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After an hour of conversation, Saber and Munro invite me to join them as they add their wives and a few trusted counselors by speakerphone and spend the better part of the next hour in prayer. Even in spiritually experimental northern California, it must be an odd sight for their employees to see their bosses in a glass-walled conference room talking to God and asking for guidance. But this is all part of Fig's pursuit of truth. "We need to pursue the adventure of growing intimate with God," Munro says. "Growing in this is worth trial and error."

What do nonbelieving employees think of bosses who spend part of the workday seeking intimacy with God? "Team members can get paid like professional athletes at Google or Facebook," Saber says. "We disclose to them that we try to make decisions based on God's leading. They join Fig because of our mission and culture."

Still, "We're not a Christian company," Saber says. "I'm not sure such a thing exists. We're trying to build a world-class company where God is the senior partner, more so than a place for Christians to work. We see business as a powerful instrument for aligning the human experience with its original design.

'We're not a Christian company. I'm not sure such a thing exists. We're trying to build a world-class company where God is the senior partner, more so than a place for Christians to work.' ~ Kevon Saber, cofounder, Fig

"Poverty, sickness, environmental degradation—we think God cares about these things and wants to be involved. So we believe he will be present when we ask."

Potluck nation

Misfit is building devices that track your every step; Fig is crowdsourcing the tasks of staying fit and pursuing personal and spiritual disciplines. Kevin Adler is trying to get people to host potlucks. The founder of inthis.co (whose website describes him as "captain + chief stargazer") did graduate work in the United Kingdom on how natural disasters and collective traumas affect community life. He left academia and entered the tech world to address one of technology's great paradoxes: the way technologies of connection lead to an increasing sense of isolation.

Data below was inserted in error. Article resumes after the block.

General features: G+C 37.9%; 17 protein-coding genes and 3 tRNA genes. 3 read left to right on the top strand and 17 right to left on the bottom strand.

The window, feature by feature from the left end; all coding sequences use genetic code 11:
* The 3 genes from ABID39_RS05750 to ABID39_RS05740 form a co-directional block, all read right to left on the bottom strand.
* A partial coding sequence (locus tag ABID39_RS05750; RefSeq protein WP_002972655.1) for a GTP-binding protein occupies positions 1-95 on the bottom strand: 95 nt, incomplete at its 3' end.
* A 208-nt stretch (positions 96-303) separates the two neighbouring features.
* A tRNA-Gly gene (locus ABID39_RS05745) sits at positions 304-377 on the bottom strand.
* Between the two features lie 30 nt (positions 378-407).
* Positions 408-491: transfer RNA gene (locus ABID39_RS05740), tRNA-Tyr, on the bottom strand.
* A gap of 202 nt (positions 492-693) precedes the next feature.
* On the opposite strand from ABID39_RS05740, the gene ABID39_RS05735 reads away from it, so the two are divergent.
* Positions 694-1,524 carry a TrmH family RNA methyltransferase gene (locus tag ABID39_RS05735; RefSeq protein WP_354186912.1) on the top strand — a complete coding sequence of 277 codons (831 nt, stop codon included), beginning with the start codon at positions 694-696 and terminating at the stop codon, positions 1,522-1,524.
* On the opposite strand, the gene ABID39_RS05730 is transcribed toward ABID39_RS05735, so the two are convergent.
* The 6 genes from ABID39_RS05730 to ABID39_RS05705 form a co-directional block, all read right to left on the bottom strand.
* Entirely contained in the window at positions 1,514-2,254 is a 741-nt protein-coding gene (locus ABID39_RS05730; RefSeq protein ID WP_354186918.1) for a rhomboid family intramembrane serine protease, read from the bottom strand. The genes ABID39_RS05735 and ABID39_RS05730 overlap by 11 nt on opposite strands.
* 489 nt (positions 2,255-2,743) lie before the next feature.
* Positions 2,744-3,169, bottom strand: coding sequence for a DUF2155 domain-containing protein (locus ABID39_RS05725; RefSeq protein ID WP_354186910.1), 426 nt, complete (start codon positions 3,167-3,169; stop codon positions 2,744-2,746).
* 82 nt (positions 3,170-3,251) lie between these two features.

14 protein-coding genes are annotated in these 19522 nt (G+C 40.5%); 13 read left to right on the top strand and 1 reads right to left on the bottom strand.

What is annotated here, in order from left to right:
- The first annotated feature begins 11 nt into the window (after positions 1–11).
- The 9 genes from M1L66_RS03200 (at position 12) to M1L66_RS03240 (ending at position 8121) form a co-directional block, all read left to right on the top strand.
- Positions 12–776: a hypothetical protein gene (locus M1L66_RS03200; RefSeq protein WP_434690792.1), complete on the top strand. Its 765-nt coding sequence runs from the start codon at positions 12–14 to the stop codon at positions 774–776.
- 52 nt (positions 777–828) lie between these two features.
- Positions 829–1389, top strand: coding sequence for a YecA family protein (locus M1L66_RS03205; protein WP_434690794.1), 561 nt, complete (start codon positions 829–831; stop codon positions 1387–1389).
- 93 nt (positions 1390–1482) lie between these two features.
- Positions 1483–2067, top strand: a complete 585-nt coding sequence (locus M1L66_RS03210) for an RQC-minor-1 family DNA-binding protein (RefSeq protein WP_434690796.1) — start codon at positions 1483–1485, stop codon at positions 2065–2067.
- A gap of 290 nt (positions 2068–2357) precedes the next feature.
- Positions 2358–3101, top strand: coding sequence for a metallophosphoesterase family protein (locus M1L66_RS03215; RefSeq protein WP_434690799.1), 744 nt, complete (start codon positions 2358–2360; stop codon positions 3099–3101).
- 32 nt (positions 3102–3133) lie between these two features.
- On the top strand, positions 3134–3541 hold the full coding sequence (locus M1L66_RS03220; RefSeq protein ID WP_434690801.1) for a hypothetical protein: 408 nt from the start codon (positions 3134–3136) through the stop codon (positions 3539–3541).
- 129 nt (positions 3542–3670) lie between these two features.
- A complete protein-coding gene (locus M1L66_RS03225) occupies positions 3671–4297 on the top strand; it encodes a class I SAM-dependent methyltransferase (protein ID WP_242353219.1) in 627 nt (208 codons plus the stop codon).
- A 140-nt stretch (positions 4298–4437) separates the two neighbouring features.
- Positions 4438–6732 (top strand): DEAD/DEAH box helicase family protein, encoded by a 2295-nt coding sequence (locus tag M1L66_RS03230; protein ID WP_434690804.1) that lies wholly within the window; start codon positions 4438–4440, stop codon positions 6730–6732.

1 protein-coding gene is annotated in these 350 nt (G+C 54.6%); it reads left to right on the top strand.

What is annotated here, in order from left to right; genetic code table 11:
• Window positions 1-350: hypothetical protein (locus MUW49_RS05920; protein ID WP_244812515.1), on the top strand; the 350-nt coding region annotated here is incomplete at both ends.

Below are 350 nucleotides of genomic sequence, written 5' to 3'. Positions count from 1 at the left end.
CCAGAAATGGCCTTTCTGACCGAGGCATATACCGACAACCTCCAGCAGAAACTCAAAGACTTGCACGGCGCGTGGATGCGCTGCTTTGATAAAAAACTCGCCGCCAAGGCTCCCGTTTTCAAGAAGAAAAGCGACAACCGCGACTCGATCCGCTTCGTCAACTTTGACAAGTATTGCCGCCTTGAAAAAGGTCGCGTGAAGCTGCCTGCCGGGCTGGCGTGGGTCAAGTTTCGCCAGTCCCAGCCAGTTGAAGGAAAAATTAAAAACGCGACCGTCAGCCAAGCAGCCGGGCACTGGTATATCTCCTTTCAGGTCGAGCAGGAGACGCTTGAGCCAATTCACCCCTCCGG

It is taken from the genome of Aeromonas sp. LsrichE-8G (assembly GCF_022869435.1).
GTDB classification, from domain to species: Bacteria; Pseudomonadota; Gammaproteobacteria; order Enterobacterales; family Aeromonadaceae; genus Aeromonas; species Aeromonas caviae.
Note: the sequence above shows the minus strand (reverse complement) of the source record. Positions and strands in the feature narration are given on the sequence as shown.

"The average number of friends that a user has on Facebook has gone from about 150 to about 300 in only about two years," Adler tells my colleague Katelyn Beaty in an interview. "We're losing all sense of what a friendship actually means. We are more connected than ever before, yet all these people feel completely disconnected from the very communities where they met, the context of the relationships."

So Adler is aiming to roll out technology that reconnects people to actual communities of shared experience. "Ninety percent of our social life right now is not being captured on any social network. It's based on actual experiences with people. We're developing a platform that takes your experiences from other sources like Google Calendar, and lets you see who else was part of this experience. Over time, as we go to different events and activities, get-togethers, we'll see our relationship emerge as a byproduct of what we've done together."

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